Oppius dressed himself, to the sound in the background of the legions felling trees and constructing the walls of the army's camp. Caesar had defeated the enemy, but due to the absence of cavalry he could not rout them after forcing them off the beach. The legions would need to fortify themselves against a counter-attack. The newly promoted officer had ordered Fabius to wash his best tunic - and he permitted himself a smile upon thinking that it was the first order he had ever given to someone as a centurion. Oppius had also shaved and polished every piece of metal he had on display. He was perhaps more nervous about meeting Caesar for dinner than had been before any battle.
"I knew his father Joseph," Caesar remarked to his manservant, a wizened Jew who had been part of the Julii household since before his birth. Although Joseph spent most of his time in Rome, Caesar would occasionally have the cynical and dry-witted servant attend him on campaign. "Gneaus Oppius. I remember Marius once saying that he was worth two cohorts."
Joseph, who was just finishing up from shaving his master and rubbing oils to his skin, thought to himself how it was unlikely that Marius paid him the wages of two cohorts.
"Sulla once said about Caesar that he saw many a Marius in me. I am hoping that similarly there is many a Gneaus Oppius within his son. I could use a man like that Joseph. But I fear I may be boring you with military matters my old friend. Tell me, what do you think of Britain?"
"I'm not sure I'm the best person to ask. All I've seen of it so far is a beach full of corpses and a forest at night. I'm hopeful the sights will improve though. I confess that I prefer Rome. For one thing it rains less. From what I'm told, everywhere rains less than here. I also miss my wife - although I'm sure that I'll be cured of any fondness I'm feeling for her once I see her again."
Caesar smiled. He always enjoyed his conversations with his manservant. From an early age Joseph had used humour to temper his master's seriousness, or he would become serious whenever Caesar grew too flippant.
"I was confident that you'd somehow find a way to contain your excitement about the campaign Joseph. But we are close to the edge of the map here, writing a new chapter in the history of Rome," Caesar remarked whilst checking his hair and how his tunic hung in the large silver mirror his manservant placed before him.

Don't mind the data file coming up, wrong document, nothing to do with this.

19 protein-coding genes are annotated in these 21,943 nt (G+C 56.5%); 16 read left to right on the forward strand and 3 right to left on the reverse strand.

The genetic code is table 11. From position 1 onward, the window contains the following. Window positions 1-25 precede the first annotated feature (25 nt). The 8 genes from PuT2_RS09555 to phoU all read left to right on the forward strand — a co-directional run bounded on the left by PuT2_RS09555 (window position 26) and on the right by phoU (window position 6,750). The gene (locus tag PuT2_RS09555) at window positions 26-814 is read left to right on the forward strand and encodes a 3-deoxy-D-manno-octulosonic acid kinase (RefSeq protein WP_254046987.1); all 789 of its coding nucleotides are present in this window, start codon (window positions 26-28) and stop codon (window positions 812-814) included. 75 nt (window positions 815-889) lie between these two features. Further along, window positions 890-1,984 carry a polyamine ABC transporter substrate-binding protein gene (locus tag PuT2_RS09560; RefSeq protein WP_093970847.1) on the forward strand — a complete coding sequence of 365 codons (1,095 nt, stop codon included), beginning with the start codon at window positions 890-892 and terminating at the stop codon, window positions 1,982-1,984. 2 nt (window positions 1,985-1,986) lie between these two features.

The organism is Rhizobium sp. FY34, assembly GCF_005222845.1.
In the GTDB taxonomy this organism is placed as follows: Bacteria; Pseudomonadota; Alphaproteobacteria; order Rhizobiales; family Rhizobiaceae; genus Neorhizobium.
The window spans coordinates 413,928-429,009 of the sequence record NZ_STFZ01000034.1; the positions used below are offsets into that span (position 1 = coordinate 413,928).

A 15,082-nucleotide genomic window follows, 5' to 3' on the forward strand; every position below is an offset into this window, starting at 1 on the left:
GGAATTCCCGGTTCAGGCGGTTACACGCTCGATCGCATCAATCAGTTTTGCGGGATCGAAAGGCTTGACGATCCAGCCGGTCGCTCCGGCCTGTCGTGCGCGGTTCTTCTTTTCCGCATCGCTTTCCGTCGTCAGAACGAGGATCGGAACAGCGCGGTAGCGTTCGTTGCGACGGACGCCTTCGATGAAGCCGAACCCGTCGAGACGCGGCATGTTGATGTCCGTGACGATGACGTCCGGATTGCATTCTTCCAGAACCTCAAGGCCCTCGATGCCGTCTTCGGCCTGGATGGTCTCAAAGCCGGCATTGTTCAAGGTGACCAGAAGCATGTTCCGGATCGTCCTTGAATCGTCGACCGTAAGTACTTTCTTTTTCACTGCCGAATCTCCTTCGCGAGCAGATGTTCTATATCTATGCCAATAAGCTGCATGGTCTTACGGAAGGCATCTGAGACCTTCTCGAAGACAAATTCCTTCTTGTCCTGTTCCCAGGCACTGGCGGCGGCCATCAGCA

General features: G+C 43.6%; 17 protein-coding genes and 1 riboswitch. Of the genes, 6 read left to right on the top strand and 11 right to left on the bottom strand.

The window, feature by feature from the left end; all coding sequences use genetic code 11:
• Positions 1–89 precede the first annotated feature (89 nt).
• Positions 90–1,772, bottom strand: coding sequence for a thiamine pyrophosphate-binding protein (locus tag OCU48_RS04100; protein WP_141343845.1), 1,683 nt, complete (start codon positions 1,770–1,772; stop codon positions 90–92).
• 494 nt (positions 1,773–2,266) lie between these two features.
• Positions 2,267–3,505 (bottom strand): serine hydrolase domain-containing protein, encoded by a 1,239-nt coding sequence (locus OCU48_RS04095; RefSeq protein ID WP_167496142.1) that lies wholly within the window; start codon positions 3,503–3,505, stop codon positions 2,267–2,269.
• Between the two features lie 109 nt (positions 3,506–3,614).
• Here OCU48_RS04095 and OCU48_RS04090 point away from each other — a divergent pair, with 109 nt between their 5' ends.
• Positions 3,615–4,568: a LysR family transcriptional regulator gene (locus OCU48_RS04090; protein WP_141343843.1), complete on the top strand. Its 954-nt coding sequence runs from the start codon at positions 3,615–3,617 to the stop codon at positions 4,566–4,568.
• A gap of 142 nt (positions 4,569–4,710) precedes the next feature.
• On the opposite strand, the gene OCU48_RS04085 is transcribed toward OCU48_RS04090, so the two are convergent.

"Just make sure that your obituary's not a footnote in that history," the Jew replied, unable to hide the worry and affection he carried for his master. He had neither been blind to his flaws nor greatness since an early age.
"Would you miss me then Joseph, as much as your wife?" Caesar replied, touched and amused slightly by the sage old man's rare show of emotion.
"There are times when I miss my bouts indigestion more than my wife sir, if that's anything to go by. No, I'm more concerned about being too old to break in a new master," Joseph replied, allowing himself a flicker of a smile as he packed away his jars of aromatic oils.
Caesar let out a laugh.
"Some people might say I give you too much licence Joseph."
"Ignore such people sir. Clemency is a fine virtue, especially when displayed towards someone who holds a razor to your throat each day."
"You are as wise as your people's Solomon Joseph."
"But not as rich, unfortunately."
"You wouldn't know how to spend such wealth if you had it."
"No, but my wife would."
Again Caesar laughed and again a flicker of a smile could be seen upon the wrinkled, good-natured face of his old servant. Partly, he was pleased to have cheered his master up. When he had first entered his quarters this evening Joseph had witnessed Caesar anxiously reading and replying to correspondence. Caesar had looked like he was about to fall off the edge of the map.